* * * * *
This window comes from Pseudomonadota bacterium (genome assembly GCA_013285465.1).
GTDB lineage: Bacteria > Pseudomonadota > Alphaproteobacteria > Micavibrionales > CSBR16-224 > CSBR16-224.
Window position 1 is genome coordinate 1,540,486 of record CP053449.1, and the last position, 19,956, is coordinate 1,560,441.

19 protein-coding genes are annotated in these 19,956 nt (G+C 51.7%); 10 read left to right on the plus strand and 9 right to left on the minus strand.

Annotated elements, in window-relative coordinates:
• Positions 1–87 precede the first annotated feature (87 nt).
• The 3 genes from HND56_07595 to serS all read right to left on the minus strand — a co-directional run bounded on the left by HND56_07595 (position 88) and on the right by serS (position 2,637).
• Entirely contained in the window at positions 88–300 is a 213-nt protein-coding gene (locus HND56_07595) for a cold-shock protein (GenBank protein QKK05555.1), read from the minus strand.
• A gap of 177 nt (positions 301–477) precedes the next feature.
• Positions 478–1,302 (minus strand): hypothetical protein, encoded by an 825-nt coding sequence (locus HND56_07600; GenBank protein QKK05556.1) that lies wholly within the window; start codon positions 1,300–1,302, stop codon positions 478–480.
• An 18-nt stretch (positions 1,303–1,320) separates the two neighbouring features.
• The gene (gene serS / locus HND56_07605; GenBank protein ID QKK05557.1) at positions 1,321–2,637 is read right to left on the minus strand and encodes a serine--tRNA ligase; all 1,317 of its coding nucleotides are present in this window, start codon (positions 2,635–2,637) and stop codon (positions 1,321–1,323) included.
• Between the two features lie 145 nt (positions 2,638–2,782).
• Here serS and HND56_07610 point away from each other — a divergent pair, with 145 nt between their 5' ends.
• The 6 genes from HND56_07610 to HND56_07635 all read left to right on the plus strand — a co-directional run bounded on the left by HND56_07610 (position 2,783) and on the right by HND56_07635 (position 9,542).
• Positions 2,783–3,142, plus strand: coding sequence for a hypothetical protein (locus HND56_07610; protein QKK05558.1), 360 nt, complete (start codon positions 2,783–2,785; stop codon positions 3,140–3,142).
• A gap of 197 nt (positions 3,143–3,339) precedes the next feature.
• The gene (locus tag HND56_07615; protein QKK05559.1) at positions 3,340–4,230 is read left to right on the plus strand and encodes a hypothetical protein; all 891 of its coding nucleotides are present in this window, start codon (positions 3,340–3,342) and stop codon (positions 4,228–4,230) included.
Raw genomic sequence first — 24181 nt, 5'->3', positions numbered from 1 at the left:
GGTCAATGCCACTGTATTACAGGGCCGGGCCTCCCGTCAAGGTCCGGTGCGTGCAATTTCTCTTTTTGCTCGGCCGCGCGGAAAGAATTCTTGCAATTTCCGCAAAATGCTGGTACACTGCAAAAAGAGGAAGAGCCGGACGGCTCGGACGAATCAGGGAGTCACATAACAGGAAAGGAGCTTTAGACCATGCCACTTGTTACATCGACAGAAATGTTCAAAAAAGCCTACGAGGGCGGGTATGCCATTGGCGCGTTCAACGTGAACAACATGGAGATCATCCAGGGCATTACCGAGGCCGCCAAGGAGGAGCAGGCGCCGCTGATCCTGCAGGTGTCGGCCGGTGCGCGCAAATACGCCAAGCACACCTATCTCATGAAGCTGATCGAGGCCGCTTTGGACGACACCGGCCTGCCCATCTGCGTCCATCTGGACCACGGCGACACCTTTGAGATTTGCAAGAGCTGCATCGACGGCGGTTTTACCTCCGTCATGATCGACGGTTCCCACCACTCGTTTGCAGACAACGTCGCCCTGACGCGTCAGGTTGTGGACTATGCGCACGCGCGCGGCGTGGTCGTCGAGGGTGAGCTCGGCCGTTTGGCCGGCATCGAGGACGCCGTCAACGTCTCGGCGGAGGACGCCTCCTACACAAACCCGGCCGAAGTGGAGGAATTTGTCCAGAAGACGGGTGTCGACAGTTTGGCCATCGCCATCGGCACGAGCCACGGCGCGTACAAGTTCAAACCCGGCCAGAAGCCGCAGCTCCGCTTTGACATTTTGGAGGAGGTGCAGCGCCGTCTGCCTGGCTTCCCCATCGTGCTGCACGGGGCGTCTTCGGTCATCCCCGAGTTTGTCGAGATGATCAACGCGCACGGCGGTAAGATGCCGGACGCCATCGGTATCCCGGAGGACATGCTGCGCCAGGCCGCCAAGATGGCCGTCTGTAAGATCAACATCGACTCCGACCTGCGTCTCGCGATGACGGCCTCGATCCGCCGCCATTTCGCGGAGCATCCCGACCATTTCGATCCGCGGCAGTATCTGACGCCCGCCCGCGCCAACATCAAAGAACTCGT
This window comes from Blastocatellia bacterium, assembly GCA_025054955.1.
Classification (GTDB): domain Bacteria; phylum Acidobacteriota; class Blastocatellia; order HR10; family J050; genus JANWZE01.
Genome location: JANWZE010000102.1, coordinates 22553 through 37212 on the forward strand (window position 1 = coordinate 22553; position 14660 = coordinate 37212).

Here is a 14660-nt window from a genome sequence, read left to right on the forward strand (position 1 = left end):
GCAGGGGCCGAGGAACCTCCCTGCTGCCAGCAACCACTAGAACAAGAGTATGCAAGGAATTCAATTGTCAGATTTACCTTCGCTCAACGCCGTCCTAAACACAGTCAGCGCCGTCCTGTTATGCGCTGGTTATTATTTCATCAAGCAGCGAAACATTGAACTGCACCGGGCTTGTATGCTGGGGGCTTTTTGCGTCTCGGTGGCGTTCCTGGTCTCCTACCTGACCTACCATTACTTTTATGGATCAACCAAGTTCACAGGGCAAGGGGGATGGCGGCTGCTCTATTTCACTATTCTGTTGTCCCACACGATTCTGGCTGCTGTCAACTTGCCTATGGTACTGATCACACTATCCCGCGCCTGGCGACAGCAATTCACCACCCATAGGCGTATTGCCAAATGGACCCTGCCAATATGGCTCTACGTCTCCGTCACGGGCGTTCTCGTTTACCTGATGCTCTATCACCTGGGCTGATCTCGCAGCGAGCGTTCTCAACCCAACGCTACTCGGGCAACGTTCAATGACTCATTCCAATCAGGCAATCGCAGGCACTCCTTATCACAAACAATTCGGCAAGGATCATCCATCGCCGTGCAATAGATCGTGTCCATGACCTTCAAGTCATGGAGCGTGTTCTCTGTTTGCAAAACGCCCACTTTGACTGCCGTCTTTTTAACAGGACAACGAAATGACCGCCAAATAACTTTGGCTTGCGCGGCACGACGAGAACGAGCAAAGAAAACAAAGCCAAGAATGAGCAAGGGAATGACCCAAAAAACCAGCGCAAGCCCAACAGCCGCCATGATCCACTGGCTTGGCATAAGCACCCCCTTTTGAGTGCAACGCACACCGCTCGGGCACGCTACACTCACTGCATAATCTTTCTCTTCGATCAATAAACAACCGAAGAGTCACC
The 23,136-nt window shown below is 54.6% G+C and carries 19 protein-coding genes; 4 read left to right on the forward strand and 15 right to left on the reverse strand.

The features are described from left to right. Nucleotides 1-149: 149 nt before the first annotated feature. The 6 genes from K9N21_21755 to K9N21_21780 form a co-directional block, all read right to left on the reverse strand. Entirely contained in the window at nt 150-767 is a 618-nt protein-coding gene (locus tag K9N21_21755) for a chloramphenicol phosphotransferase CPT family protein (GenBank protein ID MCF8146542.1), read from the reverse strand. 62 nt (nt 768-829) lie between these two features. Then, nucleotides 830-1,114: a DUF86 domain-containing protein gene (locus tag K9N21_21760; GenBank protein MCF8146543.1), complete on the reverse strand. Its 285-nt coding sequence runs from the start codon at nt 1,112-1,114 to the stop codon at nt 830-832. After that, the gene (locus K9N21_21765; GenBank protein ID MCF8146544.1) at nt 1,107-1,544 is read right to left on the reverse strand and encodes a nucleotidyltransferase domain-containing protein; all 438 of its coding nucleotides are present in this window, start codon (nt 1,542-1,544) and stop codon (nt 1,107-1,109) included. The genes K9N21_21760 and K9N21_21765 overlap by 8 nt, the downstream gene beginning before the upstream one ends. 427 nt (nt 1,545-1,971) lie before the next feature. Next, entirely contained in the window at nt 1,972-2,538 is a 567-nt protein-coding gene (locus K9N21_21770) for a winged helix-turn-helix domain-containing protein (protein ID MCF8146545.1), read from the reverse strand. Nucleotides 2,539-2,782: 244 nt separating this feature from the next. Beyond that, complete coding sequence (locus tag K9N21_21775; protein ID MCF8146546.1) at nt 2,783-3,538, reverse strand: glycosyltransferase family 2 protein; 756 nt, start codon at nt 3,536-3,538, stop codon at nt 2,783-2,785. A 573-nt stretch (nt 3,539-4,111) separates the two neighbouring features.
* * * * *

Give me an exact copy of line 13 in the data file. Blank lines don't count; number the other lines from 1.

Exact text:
• Between the two features lie 145 nt (positions 2,638–2,782).